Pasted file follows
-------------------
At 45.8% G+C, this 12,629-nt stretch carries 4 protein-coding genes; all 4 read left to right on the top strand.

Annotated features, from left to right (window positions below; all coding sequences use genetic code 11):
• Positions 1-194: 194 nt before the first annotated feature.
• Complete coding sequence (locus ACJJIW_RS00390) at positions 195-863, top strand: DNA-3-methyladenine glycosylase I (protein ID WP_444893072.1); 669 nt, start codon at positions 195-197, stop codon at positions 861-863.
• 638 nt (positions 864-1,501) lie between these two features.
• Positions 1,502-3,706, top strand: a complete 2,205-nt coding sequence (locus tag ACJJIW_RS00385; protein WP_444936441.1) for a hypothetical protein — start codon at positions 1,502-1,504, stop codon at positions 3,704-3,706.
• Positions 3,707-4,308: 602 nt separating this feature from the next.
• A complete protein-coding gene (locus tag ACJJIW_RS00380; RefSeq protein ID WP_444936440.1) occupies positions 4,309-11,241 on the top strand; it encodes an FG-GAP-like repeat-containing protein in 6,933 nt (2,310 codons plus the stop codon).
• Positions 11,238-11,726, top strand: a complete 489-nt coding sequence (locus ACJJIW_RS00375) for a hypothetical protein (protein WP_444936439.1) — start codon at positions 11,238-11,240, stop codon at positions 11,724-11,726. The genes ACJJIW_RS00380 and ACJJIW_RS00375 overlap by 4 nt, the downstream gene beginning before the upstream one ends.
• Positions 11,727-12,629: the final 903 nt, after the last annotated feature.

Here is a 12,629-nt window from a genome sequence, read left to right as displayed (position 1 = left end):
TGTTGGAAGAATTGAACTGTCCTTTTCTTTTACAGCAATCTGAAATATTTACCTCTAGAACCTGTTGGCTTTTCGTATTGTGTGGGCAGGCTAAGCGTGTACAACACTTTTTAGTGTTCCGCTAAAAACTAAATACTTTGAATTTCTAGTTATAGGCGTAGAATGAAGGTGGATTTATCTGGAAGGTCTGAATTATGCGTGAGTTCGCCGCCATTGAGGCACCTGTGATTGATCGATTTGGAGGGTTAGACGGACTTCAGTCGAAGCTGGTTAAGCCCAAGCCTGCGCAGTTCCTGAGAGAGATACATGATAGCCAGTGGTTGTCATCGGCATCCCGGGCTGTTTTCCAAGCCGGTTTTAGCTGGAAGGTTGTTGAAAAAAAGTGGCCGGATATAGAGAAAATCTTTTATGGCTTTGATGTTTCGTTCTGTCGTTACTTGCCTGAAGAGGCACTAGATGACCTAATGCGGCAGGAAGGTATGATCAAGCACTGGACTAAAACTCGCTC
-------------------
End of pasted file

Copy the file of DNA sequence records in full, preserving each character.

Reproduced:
At 45.8% G+C, this 12,629-nt stretch carries 4 protein-coding genes; all 4 read left to right on the top strand.

Annotated features, from left to right (window positions below; all coding sequences use genetic code 11):
• Positions 1-194: 194 nt before the first annotated feature.
• Complete coding sequence (locus ACJJIW_RS00390) at positions 195-863, top strand: DNA-3-methyladenine glycosylase I (protein ID WP_444893072.1); 669 nt, start codon at positions 195-197, stop codon at positions 861-863.
• 638 nt (positions 864-1,501) lie between these two features.
• Positions 1,502-3,706, top strand: a complete 2,205-nt coding sequence (locus tag ACJJIW_RS00385; protein WP_444936441.1) for a hypothetical protein — start codon at positions 1,502-1,504, stop codon at positions 3,704-3,706.
• Positions 3,707-4,308: 602 nt separating this feature from the next.
• A complete protein-coding gene (locus tag ACJJIW_RS00380; RefSeq protein ID WP_444936440.1) occupies positions 4,309-11,241 on the top strand; it encodes an FG-GAP-like repeat-containing protein in 6,933 nt (2,310 codons plus the stop codon).
• Positions 11,238-11,726, top strand: a complete 489-nt coding sequence (locus ACJJIW_RS00375) for a hypothetical protein (protein WP_444936439.1) — start codon at positions 11,238-11,240, stop codon at positions 11,724-11,726. The genes ACJJIW_RS00380 and ACJJIW_RS00375 overlap by 4 nt, the downstream gene beginning before the upstream one ends.
• Positions 11,727-12,629: the final 903 nt, after the last annotated feature.

Here is a 12,629-nt window from a genome sequence, read left to right as displayed (position 1 = left end):
TGTTGGAAGAATTGAACTGTCCTTTTCTTTTACAGCAATCTGAAATATTTACCTCTAGAACCTGTTGGCTTTTCGTATTGTGTGGGCAGGCTAAGCGTGTACAACACTTTTTAGTGTTCCGCTAAAAACTAAATACTTTGAATTTCTAGTTATAGGCGTAGAATGAAGGTGGATTTATCTGGAAGGTCTGAATTATGCGTGAGTTCGCCGCCATTGAGGCACCTGTGATTGATCGATTTGGAGGGTTAGACGGACTTCAGTCGAAGCTGGTTAAGCCCAAGCCTGCGCAGTTCCTGAGAGAGATACATGATAGCCAGTGGTTGTCATCGGCATCCCGGGCTGTTTTCCAAGCCGGTTTTAGCTGGAAGGTTGTTGAAAAAAAGTGGCCGGATATAGAGAAAATCTTTTATGGCTTTGATGTTTCGTTCTGTCGTTACTTGCCTGAAGAGGCACTAGATGACCTAATGCGGCAGGAAGGTATGATCAAGCACTGGACTAAAACTCGCTC